There's something wrong with this picture of a dead 'fish'

A fin whale carcass in Larson Bay, Alaska
A fin whale carcass in Larson Bay, Alaska

OK, full disclosure: this is not a picture of miniature grizzly bears feeding on a giant fish, as some people on Reddit feared, but there is still something disturbing about it for environmentalists in the US.

The above image, captured by the National Oceanic and Atmospheric Administration (NOAA), shows one of about 30 large whales which have washed up in the Gulf of Alaska since May (and yes, those are regular-sized grizzly bears).

A fin whale carcass on Whale Island, Alaska (Picture: Dr Bree Witteveen/Alaska Sea Grant Marine Advisory Program/AP)

The NOAA, which says it is "very concerned" about the deaths, has classed the phenomenon an "unusual mortality event" - which means they basically have no idea why it is happening.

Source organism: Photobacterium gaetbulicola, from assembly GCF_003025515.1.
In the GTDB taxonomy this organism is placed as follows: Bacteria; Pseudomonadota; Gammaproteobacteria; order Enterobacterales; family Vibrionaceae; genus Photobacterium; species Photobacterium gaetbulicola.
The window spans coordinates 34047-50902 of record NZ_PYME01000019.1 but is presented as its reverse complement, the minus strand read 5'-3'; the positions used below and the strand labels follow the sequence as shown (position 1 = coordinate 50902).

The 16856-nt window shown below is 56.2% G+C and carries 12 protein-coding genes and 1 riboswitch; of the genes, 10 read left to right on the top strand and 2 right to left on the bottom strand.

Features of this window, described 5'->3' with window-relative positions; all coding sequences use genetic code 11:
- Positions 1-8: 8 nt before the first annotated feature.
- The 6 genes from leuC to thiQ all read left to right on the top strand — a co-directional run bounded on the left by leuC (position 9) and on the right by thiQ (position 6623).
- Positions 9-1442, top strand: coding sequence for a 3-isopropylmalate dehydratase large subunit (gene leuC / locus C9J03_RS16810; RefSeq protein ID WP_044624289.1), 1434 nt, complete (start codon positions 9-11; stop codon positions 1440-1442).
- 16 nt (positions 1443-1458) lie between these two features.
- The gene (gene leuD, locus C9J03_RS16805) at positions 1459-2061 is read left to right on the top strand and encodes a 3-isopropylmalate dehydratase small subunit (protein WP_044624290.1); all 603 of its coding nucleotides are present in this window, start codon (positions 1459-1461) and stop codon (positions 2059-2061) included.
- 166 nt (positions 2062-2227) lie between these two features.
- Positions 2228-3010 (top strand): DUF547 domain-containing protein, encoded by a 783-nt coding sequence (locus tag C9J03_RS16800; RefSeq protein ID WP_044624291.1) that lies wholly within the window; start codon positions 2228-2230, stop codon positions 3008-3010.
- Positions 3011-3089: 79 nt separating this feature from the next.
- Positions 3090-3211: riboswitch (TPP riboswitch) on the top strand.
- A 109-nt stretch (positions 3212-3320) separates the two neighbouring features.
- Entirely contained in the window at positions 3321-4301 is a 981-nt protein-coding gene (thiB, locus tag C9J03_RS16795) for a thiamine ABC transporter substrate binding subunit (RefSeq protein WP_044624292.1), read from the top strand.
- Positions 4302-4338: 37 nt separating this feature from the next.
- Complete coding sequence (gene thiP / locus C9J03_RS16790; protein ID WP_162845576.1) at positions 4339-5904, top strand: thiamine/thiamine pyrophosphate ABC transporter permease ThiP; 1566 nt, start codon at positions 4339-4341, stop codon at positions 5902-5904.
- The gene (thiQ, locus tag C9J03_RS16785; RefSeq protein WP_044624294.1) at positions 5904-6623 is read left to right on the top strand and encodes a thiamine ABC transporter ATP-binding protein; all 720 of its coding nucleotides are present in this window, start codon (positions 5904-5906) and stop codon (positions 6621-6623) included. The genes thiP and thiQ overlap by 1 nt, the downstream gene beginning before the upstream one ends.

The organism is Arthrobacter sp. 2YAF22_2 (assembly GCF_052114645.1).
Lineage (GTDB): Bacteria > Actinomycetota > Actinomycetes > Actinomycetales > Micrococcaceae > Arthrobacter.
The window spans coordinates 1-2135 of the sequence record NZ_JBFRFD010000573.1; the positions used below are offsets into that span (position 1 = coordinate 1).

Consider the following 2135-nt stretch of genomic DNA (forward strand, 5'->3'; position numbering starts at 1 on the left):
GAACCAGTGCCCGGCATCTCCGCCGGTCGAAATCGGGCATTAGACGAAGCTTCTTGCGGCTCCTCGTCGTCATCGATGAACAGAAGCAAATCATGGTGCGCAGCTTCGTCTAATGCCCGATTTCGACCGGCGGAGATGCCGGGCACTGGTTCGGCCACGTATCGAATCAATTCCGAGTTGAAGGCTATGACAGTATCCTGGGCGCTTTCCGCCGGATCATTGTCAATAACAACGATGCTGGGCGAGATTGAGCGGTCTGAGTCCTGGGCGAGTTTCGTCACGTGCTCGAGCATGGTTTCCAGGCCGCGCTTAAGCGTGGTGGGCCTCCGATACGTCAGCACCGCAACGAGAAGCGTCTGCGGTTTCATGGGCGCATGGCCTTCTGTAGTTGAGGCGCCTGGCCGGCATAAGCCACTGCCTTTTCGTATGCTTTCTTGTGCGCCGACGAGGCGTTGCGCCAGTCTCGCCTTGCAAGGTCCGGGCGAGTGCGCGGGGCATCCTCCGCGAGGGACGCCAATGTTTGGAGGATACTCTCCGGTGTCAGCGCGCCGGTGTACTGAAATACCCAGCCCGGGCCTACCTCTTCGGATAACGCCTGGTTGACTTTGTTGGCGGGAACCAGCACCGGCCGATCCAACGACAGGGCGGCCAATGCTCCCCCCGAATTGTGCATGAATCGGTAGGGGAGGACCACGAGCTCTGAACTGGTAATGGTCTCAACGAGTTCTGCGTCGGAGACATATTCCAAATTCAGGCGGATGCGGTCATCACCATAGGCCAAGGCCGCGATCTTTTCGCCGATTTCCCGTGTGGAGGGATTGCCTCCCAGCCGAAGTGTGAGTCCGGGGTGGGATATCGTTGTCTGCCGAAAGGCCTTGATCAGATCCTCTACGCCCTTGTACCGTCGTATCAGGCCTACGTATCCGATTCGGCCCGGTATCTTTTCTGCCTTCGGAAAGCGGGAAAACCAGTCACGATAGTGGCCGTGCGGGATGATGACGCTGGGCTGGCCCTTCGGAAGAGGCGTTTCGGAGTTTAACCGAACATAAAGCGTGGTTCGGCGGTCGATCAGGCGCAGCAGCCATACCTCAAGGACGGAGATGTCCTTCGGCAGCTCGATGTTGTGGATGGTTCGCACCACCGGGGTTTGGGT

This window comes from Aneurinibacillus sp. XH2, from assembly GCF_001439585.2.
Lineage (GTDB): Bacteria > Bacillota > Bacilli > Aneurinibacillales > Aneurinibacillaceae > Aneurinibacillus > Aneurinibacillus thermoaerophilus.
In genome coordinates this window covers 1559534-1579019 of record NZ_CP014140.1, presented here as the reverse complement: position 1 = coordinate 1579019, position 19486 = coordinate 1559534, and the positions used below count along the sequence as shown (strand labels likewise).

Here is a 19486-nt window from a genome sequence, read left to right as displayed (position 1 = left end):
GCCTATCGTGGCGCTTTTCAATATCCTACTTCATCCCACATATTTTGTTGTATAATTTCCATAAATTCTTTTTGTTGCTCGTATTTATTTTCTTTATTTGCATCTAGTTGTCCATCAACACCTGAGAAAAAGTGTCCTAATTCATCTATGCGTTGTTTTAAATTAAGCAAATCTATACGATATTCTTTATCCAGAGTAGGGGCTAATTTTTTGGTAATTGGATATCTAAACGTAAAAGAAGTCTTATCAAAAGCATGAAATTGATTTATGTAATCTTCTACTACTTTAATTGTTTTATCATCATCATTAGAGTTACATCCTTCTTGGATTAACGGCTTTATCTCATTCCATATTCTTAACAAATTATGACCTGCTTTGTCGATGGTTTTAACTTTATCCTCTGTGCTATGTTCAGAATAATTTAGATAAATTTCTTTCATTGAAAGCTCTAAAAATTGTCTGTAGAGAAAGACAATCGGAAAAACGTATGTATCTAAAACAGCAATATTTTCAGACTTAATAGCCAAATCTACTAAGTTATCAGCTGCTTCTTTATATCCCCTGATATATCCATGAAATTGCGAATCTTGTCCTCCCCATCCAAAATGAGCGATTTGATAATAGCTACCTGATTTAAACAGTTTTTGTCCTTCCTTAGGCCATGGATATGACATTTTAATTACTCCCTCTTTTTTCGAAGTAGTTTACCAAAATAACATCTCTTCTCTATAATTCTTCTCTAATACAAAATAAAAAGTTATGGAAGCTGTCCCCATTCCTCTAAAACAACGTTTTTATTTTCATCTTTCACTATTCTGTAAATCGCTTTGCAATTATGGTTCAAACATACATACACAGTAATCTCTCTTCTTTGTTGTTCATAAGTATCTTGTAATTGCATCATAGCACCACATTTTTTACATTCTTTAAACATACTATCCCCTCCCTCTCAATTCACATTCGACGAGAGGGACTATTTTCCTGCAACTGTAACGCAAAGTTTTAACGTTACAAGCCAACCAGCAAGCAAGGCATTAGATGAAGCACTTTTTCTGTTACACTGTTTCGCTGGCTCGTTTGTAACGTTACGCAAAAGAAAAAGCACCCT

An unusual mortality event is a stranding event that is unexpected, involves a significant die-off of a marine mammal population, and demands immediate response.

The agency explained in a press release this weekend that "11 fin whales, 14 humpback whales, one grey whale, and four unidentified cetaceans" have all become stranded on islands in the gulf or found dead in the ocean along the southern shoreline of the Alaskan Peninsula.

Picture: Google Maps

NOAA officials will now conduct a scientific investigation into why the deaths are occurring, which could take several months.

While we do not yet know the cause of these strandings, our investigations will give us important information on the health of whales and the ecosystems where they live. Members of the public can greatly assist the investigation by immediately reporting any sightings of dead whales or distressed live animals they discover.

  • Dr Teri Rowles, NOAA Fisheries' marine mammal health and stranding response coordinator

A fin whale calf off Marmot Bay in Kodiak Island, Alaska (Picture: Rob Baer/Alaska Department of Fish and Game/AP

HT Reddit

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